Building for the future often relies on a foundation of Georgia’s oldest material: stone. And all stone is not the same.
That may be an obvious statement to professionals in the aggregates and road-building industries, but not so much for the millions of drivers who benefit every day from the stone that comes from Georgia quarries. Or homeowners whose homes rest on concrete foundations and remain dry under asphalt shingles—all made with Georgia stone. Inside those homes, even the backing under their carpet contains Georgia stone. “People don’t stop and think about all the places where crushed stone is used,” says Charles Reeves, former president of the Georgia Construction Aggregate Association (GCAA). “Ready-mix concrete and asphalt are a big part of it, then there are things like carpet backing and chicken grit.”
Georgia has a wide variety of stone, including limestone, sandstone, and shale in the Appalachian Plateau; granite, quartz, and marble in the Blue Ridge Mountains; and granite and gneiss in the piedmont. Within these regions are many smaller areas with wider varieties of stone.
South of the fall line and into Florida, builders and contractors rely on stone shipped by rail from the north Georgia quarries.
“How you handle stone from a quality standpoint matters,” says David Grayson, vice president and general manager for Vulcan Materials’ Georgia operations.
Price is important when selling aggregates, where margins can seem as small as the tiniest stones in the crusher, but reliability and quality service generate business over the long haul. “Our business is relationship driven,” Grayson says. “You buy from people you like, people you trust.”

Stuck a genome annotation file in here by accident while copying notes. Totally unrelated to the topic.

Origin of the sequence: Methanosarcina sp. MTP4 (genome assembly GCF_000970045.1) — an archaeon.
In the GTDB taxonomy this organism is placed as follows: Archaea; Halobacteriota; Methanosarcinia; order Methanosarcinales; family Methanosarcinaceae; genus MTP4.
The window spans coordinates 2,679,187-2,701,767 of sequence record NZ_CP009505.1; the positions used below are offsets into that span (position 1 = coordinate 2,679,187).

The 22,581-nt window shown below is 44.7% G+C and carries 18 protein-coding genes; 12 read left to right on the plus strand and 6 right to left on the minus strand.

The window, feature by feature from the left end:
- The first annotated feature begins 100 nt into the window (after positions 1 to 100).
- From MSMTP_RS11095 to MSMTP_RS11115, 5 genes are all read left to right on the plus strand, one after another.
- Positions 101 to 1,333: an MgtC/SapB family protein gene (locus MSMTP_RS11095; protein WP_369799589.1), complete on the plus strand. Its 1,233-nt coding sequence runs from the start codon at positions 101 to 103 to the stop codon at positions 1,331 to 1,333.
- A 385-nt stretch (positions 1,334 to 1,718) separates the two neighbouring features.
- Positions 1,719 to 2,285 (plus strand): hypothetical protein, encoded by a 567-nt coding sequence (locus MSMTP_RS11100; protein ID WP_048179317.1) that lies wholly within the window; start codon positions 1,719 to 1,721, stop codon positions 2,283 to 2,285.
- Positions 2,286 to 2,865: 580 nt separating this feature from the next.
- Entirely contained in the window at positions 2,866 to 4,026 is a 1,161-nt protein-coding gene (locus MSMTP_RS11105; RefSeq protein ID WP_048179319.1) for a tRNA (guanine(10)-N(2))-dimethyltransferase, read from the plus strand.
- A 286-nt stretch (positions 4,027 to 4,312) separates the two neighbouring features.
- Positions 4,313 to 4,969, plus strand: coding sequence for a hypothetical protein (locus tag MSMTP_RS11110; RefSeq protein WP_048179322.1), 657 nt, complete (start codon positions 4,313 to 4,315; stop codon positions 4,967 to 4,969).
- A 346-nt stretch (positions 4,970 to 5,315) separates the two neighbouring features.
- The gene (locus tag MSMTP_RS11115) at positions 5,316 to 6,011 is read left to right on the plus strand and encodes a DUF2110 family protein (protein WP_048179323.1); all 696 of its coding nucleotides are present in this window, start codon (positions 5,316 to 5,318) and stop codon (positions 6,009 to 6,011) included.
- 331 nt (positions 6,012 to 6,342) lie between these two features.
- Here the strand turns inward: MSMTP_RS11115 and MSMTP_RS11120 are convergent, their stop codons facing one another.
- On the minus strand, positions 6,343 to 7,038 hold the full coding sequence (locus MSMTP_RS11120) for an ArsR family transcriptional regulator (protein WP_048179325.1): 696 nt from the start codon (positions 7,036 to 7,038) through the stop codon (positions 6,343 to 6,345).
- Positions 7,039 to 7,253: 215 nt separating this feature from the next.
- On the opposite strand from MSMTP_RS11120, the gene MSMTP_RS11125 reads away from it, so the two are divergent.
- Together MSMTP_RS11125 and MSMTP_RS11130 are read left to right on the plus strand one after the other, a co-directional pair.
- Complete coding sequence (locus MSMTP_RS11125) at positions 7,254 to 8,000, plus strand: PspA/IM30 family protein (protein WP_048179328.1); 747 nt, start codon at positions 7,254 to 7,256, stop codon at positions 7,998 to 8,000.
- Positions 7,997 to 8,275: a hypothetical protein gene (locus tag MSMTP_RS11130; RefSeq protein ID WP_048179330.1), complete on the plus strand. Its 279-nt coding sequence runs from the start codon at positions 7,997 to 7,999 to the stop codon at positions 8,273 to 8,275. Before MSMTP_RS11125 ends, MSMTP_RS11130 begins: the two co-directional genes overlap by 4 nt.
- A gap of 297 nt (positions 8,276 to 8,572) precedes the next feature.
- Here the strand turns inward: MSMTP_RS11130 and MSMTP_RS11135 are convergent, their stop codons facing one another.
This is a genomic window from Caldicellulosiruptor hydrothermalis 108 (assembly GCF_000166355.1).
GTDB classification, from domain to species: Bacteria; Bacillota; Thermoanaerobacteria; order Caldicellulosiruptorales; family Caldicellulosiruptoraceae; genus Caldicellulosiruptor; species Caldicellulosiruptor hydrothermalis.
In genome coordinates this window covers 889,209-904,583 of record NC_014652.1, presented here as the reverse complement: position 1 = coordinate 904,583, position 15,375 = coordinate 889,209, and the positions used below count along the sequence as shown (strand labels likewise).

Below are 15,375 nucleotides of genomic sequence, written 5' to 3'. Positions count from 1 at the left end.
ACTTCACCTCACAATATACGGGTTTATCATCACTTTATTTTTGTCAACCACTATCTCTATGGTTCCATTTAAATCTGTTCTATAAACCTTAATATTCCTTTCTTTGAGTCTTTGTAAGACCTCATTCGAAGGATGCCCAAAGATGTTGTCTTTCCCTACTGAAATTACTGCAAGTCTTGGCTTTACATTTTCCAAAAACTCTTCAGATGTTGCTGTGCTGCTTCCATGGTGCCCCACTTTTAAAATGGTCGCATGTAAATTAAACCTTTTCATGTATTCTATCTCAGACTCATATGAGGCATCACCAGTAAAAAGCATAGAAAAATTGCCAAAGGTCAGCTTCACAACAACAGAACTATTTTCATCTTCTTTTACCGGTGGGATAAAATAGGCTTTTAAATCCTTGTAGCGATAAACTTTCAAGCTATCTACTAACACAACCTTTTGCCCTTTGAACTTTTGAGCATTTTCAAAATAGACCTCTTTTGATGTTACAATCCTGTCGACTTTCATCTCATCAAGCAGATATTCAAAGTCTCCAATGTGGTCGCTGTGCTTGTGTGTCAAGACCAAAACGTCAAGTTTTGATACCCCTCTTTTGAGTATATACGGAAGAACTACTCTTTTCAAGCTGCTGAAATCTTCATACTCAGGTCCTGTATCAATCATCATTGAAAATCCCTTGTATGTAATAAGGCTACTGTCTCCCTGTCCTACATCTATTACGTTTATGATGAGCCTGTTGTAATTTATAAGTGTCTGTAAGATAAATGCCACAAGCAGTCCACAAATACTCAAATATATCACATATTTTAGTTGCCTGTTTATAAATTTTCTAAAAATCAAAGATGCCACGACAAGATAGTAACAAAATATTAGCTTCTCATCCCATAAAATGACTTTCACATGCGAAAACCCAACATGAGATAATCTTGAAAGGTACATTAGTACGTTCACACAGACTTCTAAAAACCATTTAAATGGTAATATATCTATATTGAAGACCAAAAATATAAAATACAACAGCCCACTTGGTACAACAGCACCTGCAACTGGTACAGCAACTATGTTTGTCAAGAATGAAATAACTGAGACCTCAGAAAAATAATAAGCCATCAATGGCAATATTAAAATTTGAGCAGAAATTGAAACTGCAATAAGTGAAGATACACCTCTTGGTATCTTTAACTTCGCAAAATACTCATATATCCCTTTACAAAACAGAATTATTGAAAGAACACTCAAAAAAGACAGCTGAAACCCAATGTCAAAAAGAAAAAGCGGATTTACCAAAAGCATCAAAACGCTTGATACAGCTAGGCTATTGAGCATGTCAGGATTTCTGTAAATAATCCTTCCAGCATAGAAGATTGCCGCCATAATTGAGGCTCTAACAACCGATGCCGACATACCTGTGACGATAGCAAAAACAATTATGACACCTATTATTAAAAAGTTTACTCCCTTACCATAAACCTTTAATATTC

Ricky Niblett, a long-time Yancey customer in the aggregates industry, says, “The people at Yancey who represent our accounts go way beyond customer expectations. Their PSSRs (product support sales representatives) are on site at least once a month, and they’re always thinking of ways to reduce our cost of producing material.”
The quarries rely on Caterpillar machines, including large wheel loaders, front shovels, mass excavators, trucks, excavators, mid-sized wheel loaders, and engines/generator sets for operating crushers, conveyors, and other equipment.
“We’ve always had good up time with Caterpillar equipment,” Niblett says, “and that’s critical.”
In a quarry, you have to watch more than the engine to ensure reliability.
“Your ground-engaging tools are obviously on the forefront,” says Tony Dirico at Martin Marietta, “buckets, loaders, truck beds. You’ve got to have quality there. You also have to watch them and replace them before you need to do a more extensive repair job. That’s primarily done by sight. You look at a bed liner or a loader liner in a bucket and you can see how much more life you have. But you have to look. Cat® and Yancey have quality wear parts that last and do a good job, but you still have to be aware. You can’t assume extra life if it’s not there.”
Quarry operators embrace new technology in mining equipment as it becomes available, but they’re not quick to let go of their existing machines. “We might have a piece of equipment for ten years or more,” Grayson says. “For us it’s about getting the maximum life more than it is the next greatest thing in technology.”
Share this Story
A Bright Future 2001 -